Police and Criminal Evidence Act 1984
- Code A on stop and search powers
- Code B on powers to search premises and seize property
- Code C dealing with the detention and questioning of suspects
- Code D on rules for identification procedures
- Code E on tape-recording of interviews with suspects
- Code F on visual recording with sound of interviews
- Code G on powers of arrest
- Code H on detention, treatment and questioning of those arrested under s41 of the Terrorism Act 200
Powers of arrest under PACE
Section 24 of the Police and Criminal Evidence Act 1984 (PACE) sets out the powers the police have to arrest suspects.
s 24(1) - A constable may arrest without a warrant
- anyone who is about to commit an offence
- anyone who is in the act of committing an offence
- anyone whom he/she has reasonable grounds for suspecting to be about to commit an offence
- anyone whom he/she has reasonable grounds for suspecting to be committing an offence
s 24(2) - 'If a constable has reasonable grounds for suspecting that an offence has been commited, he may arrest anyone without a warrent whom he has reasonable grounds to suspect of being guilty of it'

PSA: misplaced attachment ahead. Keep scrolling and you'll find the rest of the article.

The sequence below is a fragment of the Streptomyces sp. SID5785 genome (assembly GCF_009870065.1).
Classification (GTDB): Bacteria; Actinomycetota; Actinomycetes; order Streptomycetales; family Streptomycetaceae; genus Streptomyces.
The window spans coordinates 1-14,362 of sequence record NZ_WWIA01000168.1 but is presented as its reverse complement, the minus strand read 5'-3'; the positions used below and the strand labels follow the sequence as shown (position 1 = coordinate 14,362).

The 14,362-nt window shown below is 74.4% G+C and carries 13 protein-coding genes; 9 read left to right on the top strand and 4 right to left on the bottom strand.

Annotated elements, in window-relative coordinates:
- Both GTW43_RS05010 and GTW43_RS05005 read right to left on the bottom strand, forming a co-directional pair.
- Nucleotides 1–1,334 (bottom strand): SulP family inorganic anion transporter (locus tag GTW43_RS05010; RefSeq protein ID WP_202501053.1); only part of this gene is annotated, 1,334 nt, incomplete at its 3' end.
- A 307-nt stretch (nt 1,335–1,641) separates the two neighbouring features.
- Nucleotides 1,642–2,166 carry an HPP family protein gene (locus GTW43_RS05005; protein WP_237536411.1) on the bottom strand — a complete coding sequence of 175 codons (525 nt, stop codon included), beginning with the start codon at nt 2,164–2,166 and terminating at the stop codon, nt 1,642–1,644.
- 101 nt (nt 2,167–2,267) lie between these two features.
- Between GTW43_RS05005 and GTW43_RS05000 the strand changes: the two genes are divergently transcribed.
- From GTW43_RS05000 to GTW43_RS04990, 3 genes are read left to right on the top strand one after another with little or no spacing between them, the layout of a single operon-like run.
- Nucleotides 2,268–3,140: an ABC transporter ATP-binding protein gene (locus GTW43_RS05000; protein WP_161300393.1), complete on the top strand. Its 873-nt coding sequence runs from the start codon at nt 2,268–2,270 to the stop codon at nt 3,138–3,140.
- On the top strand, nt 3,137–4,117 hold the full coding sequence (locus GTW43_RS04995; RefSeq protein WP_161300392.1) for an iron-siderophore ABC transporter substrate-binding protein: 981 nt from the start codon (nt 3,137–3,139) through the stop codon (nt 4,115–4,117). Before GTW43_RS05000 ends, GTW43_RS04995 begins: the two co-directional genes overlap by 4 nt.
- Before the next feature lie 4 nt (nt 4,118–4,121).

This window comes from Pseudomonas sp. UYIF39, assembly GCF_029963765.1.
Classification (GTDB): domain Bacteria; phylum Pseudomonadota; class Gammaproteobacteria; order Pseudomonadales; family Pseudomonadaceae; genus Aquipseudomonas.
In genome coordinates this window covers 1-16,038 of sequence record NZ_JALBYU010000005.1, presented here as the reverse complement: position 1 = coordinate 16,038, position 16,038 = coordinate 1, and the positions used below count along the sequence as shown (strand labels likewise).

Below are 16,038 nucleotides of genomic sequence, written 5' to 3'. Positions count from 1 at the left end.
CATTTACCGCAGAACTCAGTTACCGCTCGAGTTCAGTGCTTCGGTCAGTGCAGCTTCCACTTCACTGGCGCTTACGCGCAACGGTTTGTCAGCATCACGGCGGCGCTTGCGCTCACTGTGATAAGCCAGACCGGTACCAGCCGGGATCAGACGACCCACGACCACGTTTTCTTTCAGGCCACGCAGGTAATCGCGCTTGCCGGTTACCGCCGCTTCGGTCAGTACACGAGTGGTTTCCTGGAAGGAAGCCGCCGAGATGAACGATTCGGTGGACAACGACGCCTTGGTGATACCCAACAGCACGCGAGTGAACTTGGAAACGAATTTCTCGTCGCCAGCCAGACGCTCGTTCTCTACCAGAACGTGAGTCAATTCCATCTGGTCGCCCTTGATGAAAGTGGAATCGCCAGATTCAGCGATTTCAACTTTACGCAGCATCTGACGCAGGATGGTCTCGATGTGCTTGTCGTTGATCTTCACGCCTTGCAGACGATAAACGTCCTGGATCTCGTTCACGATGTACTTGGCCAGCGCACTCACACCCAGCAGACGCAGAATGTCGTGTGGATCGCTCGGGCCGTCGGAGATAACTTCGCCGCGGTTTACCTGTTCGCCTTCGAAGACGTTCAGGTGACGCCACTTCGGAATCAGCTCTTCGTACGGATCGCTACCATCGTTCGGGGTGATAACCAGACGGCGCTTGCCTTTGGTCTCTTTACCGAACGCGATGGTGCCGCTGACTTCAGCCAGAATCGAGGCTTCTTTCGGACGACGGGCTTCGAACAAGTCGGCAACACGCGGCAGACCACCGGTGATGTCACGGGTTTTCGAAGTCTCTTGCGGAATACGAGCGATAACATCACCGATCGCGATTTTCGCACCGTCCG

Powers of arrest under PACE cont.
s 24(3) - If an offence has been committed an arrest may be made without warrent on
- anyone who is guilty of the offence
- anyone who he/she has reasonable grounds for suspecting to be guity of it
Basically an arrest can be made it someone has committed an offence, is in the process of committing an offence or anyone who is about to commit an offence. Also if the constable has reasonable grounds to suspect someone of any of the above an arrest can be made.
Reasonable Ground - A set of facts or circumstances which would cause a person of ordinary and prudent judgment to believe beyond a mere suspicion
Powers of stop and search under PACE
The main police power to stop and search people is given under s1 of PACE. This gives the police the right to stop and search people and vehicles in a public place. To stop and search under PACE, a police officer must have reasonable grounds for suspecting that the person is in possession of (or their vehicle contains) stolen goods or prohibited articles.
As these powers are very wide there are safeguards. PACE states that the police officer must give his name and station. In Osman v DPP (1999) the officers did not give his names or station. The search was made unlawful so Osman could not be found guilty.
If the search is in public the police can only request the suspect to remove his outer coat, jacket and gloves (s 2(9) of PACE). The officer must also make a written report asap after the search.